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When lightning strikes sand, it converts the sand to tube-like glass structures as the lightning grounds itself (fulgurites).
The idea is to trigger lightning into striking a lightning rod grounded in a sandbox. One way to do this is either to install a tall lighting rod on a hill and wait days or
months, or to use amateur rocketry.
If you fire a rocket (like a hobby rocket) connected to a filament it is likely to trigger a lighting bolt. This phenomenon is noted by the millitary when firing wire-guided rockets...sometimes there is a discharge of lightning.
So connect one end of the filament to the lightning rod and launch the hobby-rocket (the largest one you can buy) at an unsuspecting thundercloud. Up on a hill or mountain, you can get pretty darn close to the clouds already so the rocket need not go all that high.
Bang! man-made fulgurite! Dig it up carefully and display it.
One could easily load the sandbox with litterally anything and let the lightning fuse it together...colored glass blower quality sand, metal particles...whatever...the possibilities are endless.
I think a lightning bolt is actually hotter than the sun--300,000 degrees or something ridiculous like that.
It's an experiment Ben Franklin would be proud of.
Using Rockets to Trigger Lightning
[ShawnBob, Apr 09 2010]
Sweet Home Alabama + Fulgurites
From 2002 [jurist, Apr 09 2010]
XKCD did it first.
[MechE, Apr 09 2010]
oooooo [MaxwellBuchanan, Apr 09 2010]
[Amos Kito, Apr 10 2010]
||This is a key plot element in the 2002 film "Sweet Home Alabama" where Reese Witherspoon's love interest (Josh Lucas) makes his living by encouraging the natural production of fulgurites from beach sand with lightning rods and turning the result into art glass.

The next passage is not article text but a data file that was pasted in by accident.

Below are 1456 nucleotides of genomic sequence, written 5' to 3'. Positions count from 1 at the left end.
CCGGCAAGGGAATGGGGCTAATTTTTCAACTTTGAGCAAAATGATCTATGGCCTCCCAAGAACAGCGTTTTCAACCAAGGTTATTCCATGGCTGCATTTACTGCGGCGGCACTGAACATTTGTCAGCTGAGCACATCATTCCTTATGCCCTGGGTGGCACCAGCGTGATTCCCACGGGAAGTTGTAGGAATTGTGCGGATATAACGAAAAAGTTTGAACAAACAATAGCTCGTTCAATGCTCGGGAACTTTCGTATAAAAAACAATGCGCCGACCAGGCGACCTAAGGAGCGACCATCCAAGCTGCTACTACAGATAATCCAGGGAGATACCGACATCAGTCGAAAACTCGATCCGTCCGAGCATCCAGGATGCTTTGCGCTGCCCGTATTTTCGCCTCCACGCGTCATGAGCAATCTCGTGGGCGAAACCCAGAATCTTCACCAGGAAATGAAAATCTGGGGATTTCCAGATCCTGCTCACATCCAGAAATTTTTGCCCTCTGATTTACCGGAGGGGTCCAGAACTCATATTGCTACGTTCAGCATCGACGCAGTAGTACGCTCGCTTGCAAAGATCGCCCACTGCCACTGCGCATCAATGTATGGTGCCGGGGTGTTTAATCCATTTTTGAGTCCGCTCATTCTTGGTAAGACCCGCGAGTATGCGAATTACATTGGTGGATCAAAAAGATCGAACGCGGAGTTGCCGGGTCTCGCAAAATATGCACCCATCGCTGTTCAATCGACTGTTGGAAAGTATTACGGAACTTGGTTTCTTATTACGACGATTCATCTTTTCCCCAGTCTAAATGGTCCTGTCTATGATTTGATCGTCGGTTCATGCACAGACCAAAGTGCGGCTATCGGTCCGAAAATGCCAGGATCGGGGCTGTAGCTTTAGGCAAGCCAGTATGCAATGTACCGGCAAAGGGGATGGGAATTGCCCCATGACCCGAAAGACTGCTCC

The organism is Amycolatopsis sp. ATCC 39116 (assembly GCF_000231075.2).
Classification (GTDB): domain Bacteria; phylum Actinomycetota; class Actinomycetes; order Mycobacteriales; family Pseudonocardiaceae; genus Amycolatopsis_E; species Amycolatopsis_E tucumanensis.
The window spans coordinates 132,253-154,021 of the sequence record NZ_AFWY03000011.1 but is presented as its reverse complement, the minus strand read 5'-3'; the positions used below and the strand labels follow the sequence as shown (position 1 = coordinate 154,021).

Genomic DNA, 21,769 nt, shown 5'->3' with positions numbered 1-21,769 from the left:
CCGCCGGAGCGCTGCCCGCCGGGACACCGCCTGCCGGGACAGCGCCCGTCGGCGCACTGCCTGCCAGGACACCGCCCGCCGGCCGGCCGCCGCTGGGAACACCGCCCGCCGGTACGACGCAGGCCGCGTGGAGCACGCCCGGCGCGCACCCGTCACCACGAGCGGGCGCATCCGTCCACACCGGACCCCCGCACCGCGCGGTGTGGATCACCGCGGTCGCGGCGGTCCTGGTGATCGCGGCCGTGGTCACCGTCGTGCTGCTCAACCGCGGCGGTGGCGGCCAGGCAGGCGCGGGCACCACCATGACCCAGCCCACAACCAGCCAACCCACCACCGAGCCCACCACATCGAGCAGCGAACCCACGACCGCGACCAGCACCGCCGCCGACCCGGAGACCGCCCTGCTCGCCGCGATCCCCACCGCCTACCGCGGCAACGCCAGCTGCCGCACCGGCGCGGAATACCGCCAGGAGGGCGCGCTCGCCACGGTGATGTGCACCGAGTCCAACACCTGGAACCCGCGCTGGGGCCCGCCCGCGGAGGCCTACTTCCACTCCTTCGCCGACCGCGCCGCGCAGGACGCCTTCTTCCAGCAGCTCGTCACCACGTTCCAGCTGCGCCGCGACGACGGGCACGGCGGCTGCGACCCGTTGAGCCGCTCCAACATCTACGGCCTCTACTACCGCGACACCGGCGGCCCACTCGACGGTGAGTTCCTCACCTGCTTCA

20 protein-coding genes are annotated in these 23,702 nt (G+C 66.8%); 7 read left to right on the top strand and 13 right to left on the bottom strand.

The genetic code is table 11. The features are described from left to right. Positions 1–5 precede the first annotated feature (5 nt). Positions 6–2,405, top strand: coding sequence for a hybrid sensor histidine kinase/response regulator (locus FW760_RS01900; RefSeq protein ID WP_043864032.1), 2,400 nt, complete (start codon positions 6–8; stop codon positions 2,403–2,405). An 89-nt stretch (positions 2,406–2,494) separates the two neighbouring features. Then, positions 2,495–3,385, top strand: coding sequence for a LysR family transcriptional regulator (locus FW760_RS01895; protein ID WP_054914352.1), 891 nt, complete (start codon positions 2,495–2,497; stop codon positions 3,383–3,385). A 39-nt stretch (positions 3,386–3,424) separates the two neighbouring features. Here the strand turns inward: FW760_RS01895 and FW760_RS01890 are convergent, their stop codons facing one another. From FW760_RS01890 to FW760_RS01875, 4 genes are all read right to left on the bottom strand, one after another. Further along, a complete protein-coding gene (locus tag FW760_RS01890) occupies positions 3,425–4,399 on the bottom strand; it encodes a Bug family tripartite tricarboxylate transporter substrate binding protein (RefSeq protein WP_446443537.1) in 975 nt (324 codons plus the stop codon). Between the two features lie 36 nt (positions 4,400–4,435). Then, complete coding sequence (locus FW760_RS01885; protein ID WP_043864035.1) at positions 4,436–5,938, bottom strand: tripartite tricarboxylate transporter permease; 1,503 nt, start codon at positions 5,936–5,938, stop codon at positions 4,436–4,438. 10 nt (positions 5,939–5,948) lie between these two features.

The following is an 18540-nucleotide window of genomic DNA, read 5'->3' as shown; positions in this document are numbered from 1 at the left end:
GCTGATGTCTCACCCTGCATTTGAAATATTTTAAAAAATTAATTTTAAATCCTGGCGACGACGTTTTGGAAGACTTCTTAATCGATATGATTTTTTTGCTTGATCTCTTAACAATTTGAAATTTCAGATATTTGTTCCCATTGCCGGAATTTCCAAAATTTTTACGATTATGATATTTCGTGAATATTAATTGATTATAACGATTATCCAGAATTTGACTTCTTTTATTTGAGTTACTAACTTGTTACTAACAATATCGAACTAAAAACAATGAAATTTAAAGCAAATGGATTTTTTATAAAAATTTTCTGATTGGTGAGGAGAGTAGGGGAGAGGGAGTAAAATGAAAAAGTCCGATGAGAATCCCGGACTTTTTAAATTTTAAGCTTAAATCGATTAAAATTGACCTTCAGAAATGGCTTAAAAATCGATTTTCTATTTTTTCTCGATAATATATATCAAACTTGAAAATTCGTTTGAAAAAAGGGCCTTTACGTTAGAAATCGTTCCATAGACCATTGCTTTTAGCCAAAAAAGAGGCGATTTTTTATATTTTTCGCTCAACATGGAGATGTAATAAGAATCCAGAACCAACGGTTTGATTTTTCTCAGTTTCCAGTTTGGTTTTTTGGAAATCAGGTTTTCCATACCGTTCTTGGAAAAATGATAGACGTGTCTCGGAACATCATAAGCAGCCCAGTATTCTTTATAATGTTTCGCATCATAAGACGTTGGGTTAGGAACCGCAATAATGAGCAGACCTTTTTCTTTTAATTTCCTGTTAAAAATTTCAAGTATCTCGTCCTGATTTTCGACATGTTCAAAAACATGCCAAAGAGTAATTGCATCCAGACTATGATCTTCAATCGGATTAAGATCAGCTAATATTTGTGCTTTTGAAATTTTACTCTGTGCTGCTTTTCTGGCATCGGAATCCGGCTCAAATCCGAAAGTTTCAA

||Someone just told me this. I MUST watch the movie now. From what I understand he didn't use rockets though...and that would be as much fun as the other part ;). Nothing like standing in a rain storm trying to get lighting to strike rockets.
||I looked up pictures of fulgurites and they are not all that pretty. I assume that with the right materials fused together they could be. No need to even do "glass" per se. I'm thinking varous metals...perhaps something ecclectic to do with old pennies.
||One problem is surely going to be getting a model rocket big enough to carry the cable reel.
||Still [+] for dangerous activities during thunderstorms.
||I've seen this!! Well, OK, not quite this. But I have seen
people who make "lightning art". Iirc, they take a block of
acrylic (or some transparent plastic; or it may have been
glass) and discharge an uttermostly enormous voltage
||The result is a clear block of plastic with a beautiful,
tendrilously branching medusoid pattern etched into its
interior. Expensive, if I remember correctly.
||yay! Found it, by googling "lightning art plastic block" (see
link). The method seems to involve stressing the block to
initiate the discharge.
||//No need to even do "glass" per se// why not leave the "per se" out and do powdered glass ?
||Or buildings? I once schemed to put a rig like this on a building, trigger it with a remote control and hope all evidence was destroyed in the ensuing fire--not that anyone would be suspecting.
||sp. eclectic, unless you mean something different, possibly concerning Eccles cakes.